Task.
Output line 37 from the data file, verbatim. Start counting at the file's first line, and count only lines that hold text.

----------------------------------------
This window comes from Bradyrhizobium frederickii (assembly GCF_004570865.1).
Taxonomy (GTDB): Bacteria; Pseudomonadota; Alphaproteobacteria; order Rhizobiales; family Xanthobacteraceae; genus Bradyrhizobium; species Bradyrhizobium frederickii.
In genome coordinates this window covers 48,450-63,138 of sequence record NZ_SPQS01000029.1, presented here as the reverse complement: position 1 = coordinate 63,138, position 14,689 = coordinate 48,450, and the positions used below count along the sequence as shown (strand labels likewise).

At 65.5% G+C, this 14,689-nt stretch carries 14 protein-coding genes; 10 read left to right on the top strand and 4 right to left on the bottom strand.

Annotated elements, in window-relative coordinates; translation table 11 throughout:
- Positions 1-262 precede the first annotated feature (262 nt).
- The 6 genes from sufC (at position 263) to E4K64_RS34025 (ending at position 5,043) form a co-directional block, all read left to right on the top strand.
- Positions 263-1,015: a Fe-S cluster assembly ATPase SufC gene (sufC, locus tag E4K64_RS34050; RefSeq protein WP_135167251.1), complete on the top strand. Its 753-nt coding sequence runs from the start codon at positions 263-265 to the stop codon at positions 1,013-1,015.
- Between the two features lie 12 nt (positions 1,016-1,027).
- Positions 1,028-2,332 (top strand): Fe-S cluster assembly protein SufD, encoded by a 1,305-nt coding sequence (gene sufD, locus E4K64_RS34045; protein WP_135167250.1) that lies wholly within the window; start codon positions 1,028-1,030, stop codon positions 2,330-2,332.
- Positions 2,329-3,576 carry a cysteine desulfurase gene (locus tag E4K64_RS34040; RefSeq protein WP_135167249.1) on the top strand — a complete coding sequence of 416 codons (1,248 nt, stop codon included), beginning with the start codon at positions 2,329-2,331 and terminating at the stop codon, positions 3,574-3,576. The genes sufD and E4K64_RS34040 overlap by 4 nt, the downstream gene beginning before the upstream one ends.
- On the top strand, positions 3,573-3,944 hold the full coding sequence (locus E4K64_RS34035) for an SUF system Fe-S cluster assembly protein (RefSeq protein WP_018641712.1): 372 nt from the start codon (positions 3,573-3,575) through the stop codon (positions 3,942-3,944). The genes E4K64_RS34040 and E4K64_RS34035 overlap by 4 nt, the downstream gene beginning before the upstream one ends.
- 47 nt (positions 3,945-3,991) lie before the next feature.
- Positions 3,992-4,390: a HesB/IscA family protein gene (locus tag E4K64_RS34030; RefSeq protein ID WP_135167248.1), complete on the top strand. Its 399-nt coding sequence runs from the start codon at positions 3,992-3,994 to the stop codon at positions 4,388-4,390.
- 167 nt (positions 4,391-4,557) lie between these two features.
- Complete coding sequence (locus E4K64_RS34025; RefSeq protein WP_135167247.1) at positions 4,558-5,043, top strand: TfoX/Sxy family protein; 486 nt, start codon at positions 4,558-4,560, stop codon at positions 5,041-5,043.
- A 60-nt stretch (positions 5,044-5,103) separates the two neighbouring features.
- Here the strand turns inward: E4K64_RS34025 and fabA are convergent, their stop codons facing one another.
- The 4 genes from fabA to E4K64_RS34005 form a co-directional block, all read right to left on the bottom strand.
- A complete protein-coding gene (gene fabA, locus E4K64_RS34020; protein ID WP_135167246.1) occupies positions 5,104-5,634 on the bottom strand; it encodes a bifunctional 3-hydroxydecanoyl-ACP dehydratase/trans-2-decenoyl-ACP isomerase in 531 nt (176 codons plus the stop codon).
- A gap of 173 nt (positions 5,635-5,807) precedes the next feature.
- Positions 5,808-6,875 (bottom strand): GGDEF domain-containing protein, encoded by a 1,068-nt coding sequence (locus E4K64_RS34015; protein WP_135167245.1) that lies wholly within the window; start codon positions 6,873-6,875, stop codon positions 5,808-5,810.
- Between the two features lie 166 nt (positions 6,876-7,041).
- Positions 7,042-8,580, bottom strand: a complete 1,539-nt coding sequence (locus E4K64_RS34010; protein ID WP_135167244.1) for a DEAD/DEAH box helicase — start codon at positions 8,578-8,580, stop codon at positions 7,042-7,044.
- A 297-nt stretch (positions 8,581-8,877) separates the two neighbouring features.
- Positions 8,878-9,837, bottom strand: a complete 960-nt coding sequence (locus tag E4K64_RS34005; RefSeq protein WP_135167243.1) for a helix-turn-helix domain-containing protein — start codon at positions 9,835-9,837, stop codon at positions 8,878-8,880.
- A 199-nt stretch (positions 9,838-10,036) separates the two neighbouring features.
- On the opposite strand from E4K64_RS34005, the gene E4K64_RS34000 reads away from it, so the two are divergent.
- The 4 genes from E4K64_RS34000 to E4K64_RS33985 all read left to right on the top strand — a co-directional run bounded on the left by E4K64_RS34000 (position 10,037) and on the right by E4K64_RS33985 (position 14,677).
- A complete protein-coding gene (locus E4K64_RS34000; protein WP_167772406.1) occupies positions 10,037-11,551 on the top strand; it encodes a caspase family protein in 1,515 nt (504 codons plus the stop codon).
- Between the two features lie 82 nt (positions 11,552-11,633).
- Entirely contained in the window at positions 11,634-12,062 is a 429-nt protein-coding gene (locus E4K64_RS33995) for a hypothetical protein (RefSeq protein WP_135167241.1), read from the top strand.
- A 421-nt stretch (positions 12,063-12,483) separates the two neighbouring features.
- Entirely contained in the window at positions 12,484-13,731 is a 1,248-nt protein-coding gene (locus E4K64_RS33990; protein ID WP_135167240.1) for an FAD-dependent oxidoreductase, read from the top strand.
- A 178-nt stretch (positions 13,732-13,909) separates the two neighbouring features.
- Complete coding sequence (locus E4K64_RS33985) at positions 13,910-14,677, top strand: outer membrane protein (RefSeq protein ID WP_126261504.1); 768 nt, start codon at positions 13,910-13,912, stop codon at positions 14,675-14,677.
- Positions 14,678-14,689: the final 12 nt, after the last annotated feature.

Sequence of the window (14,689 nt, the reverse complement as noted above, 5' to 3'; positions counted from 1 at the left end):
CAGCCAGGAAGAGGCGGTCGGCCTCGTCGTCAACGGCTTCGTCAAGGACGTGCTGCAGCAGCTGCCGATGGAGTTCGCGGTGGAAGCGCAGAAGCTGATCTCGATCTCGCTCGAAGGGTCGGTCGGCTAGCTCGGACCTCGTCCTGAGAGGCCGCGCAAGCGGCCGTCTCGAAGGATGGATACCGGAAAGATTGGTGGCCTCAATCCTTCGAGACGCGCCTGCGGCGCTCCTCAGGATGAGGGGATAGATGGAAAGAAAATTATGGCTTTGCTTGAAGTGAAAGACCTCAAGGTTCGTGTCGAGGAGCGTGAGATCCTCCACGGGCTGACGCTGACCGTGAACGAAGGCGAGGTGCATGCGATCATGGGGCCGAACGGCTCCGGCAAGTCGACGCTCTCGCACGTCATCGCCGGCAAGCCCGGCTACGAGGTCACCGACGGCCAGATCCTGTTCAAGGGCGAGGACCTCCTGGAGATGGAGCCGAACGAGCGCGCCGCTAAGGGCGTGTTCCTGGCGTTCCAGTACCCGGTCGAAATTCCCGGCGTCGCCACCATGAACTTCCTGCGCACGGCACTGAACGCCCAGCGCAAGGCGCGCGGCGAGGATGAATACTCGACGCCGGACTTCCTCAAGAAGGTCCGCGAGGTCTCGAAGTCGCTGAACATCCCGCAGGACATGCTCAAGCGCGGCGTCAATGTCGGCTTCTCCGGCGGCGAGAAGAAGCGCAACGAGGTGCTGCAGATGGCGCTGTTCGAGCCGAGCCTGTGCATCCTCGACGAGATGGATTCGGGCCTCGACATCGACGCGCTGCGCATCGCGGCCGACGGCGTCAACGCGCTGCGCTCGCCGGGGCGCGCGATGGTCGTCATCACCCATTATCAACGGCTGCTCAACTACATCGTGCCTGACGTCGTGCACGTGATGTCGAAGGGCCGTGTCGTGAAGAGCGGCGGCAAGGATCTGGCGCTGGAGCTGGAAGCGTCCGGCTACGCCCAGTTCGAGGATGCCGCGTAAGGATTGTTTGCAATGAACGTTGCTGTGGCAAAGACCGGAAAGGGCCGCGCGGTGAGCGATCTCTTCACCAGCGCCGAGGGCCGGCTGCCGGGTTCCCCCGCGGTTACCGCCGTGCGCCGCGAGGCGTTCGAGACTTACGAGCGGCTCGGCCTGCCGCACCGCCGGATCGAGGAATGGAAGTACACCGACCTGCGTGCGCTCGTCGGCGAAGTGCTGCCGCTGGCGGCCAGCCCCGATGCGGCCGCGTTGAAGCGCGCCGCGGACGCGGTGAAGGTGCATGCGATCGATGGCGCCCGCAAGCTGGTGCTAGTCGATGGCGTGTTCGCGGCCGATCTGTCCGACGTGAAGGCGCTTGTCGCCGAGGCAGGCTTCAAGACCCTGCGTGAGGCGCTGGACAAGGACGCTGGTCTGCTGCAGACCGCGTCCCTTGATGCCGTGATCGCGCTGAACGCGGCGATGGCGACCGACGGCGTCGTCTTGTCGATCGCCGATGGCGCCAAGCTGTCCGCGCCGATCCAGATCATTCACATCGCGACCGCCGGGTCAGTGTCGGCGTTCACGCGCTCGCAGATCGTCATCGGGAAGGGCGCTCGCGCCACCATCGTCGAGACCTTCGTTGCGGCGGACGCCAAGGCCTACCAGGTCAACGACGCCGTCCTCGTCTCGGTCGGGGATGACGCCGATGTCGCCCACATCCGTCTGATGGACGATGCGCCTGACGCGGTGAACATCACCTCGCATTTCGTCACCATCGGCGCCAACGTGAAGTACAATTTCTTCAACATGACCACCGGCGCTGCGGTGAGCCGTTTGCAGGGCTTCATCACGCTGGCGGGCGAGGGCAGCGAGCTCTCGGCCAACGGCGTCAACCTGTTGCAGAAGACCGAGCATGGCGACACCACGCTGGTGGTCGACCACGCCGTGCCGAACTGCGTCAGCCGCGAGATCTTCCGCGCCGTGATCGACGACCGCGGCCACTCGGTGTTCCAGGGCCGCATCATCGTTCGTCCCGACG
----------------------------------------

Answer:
- Positions 14,678-14,689: the final 12 nt, after the last annotated feature.